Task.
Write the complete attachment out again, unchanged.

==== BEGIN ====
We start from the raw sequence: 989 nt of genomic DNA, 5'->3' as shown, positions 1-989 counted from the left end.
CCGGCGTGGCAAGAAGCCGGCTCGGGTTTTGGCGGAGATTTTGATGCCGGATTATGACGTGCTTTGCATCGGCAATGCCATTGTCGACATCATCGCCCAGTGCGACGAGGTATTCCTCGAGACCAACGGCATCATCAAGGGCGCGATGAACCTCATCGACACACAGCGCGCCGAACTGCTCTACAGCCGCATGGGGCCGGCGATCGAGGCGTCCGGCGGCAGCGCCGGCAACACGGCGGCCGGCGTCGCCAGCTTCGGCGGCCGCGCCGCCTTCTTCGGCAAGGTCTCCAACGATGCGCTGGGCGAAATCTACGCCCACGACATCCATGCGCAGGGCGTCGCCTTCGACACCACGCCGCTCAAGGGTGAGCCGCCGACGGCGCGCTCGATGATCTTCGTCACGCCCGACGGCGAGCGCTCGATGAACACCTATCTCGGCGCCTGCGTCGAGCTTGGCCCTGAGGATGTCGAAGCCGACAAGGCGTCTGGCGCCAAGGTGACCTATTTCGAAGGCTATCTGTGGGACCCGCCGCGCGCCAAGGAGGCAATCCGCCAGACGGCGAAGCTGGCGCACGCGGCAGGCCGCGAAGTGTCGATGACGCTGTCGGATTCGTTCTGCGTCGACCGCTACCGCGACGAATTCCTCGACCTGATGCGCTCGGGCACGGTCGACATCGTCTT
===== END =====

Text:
We start from the raw sequence: 989 nt of genomic DNA, 5'->3' as shown, positions 1-989 counted from the left end.
CCGGCGTGGCAAGAAGCCGGCTCGGGTTTTGGCGGAGATTTTGATGCCGGATTATGACGTGCTTTGCATCGGCAATGCCATTGTCGACATCATCGCCCAGTGCGACGAGGTATTCCTCGAGACCAACGGCATCATCAAGGGCGCGATGAACCTCATCGACACACAGCGCGCCGAACTGCTCTACAGCCGCATGGGGCCGGCGATCGAGGCGTCCGGCGGCAGCGCCGGCAACACGGCGGCCGGCGTCGCCAGCTTCGGCGGCCGCGCCGCCTTCTTCGGCAAGGTCTCCAACGATGCGCTGGGCGAAATCTACGCCCACGACATCCATGCGCAGGGCGTCGCCTTCGACACCACGCCGCTCAAGGGTGAGCCGCCGACGGCGCGCTCGATGATCTTCGTCACGCCCGACGGCGAGCGCTCGATGAACACCTATCTCGGCGCCTGCGTCGAGCTTGGCCCTGAGGATGTCGAAGCCGACAAGGCGTCTGGCGCCAAGGTGACCTATTTCGAAGGCTATCTGTGGGACCCGCCGCGCGCCAAGGAGGCAATCCGCCAGACGGCGAAGCTGGCGCACGCGGCAGGCCGCGAAGTGTCGATGACGCTGTCGGATTCGTTCTGCGTCGACCGCTACCGCGACGAATTCCTCGACCTGATGCGCTCGGGCACGGTCGACATCGTCTT